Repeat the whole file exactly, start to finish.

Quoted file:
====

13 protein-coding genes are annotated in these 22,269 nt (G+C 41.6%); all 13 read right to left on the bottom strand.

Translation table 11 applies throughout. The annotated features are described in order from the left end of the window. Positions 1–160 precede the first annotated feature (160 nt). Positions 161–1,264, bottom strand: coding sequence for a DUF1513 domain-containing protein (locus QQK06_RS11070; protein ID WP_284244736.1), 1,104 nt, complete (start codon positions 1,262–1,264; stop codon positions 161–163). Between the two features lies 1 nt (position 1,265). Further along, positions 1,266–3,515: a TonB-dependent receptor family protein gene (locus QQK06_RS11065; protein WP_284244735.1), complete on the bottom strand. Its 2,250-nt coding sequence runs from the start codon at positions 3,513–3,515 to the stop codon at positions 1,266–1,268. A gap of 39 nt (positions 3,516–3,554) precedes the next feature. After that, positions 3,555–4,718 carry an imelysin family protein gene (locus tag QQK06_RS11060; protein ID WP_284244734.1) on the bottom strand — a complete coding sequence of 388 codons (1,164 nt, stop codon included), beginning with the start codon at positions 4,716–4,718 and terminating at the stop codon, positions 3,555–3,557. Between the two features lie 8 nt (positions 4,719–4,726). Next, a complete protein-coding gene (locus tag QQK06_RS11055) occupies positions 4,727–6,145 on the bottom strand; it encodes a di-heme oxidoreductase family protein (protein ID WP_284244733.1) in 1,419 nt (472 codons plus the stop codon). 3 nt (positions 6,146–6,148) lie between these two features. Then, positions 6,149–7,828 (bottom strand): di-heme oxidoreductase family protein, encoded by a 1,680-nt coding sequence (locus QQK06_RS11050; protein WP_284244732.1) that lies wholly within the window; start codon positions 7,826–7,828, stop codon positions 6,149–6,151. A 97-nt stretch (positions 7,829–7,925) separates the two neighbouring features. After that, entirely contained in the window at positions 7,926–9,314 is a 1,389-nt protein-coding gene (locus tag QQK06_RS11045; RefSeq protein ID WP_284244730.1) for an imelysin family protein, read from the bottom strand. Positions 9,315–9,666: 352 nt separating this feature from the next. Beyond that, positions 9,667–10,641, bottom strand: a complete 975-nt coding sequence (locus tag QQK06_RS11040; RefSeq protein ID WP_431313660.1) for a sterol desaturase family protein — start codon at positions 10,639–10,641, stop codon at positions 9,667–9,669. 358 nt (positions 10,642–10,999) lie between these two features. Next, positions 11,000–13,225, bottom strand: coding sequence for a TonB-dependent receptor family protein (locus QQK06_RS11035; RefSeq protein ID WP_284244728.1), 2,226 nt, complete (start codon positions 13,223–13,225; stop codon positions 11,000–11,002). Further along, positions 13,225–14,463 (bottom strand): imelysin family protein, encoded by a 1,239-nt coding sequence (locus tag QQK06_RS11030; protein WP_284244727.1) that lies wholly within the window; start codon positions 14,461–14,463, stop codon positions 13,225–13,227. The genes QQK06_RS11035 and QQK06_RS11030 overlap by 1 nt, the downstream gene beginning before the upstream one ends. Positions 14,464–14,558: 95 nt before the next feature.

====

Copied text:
13 protein-coding genes are annotated in these 22,269 nt (G+C 41.6%); all 13 read right to left on the bottom strand.

Translation table 11 applies throughout. The annotated features are described in order from the left end of the window. Positions 1–160 precede the first annotated feature (160 nt). Positions 161–1,264, bottom strand: coding sequence for a DUF1513 domain-containing protein (locus QQK06_RS11070; protein ID WP_284244736.1), 1,104 nt, complete (start codon positions 1,262–1,264; stop codon positions 161–163). Between the two features lies 1 nt (position 1,265). Further along, positions 1,266–3,515: a TonB-dependent receptor family protein gene (locus QQK06_RS11065; protein WP_284244735.1), complete on the bottom strand. Its 2,250-nt coding sequence runs from the start codon at positions 3,513–3,515 to the stop codon at positions 1,266–1,268. A gap of 39 nt (positions 3,516–3,554) precedes the next feature. After that, positions 3,555–4,718 carry an imelysin family protein gene (locus tag QQK06_RS11060; protein ID WP_284244734.1) on the bottom strand — a complete coding sequence of 388 codons (1,164 nt, stop codon included), beginning with the start codon at positions 4,716–4,718 and terminating at the stop codon, positions 3,555–3,557. Between the two features lie 8 nt (positions 4,719–4,726). Next, a complete protein-coding gene (locus tag QQK06_RS11055) occupies positions 4,727–6,145 on the bottom strand; it encodes a di-heme oxidoreductase family protein (protein ID WP_284244733.1) in 1,419 nt (472 codons plus the stop codon). 3 nt (positions 6,146–6,148) lie between these two features. Then, positions 6,149–7,828 (bottom strand): di-heme oxidoreductase family protein, encoded by a 1,680-nt coding sequence (locus QQK06_RS11050; protein WP_284244732.1) that lies wholly within the window; start codon positions 7,826–7,828, stop codon positions 6,149–6,151. A 97-nt stretch (positions 7,829–7,925) separates the two neighbouring features. After that, entirely contained in the window at positions 7,926–9,314 is a 1,389-nt protein-coding gene (locus tag QQK06_RS11045; RefSeq protein ID WP_284244730.1) for an imelysin family protein, read from the bottom strand. Positions 9,315–9,666: 352 nt separating this feature from the next. Beyond that, positions 9,667–10,641, bottom strand: a complete 975-nt coding sequence (locus tag QQK06_RS11040; RefSeq protein ID WP_431313660.1) for a sterol desaturase family protein — start codon at positions 10,639–10,641, stop codon at positions 9,667–9,669. 358 nt (positions 10,642–10,999) lie between these two features. Next, positions 11,000–13,225, bottom strand: coding sequence for a TonB-dependent receptor family protein (locus QQK06_RS11035; RefSeq protein ID WP_284244728.1), 2,226 nt, complete (start codon positions 13,223–13,225; stop codon positions 11,000–11,002). Further along, positions 13,225–14,463 (bottom strand): imelysin family protein, encoded by a 1,239-nt coding sequence (locus tag QQK06_RS11030; protein WP_284244727.1) that lies wholly within the window; start codon positions 14,461–14,463, stop codon positions 13,225–13,227. The genes QQK06_RS11035 and QQK06_RS11030 overlap by 1 nt, the downstream gene beginning before the upstream one ends. Positions 14,464–14,558: 95 nt before the next feature.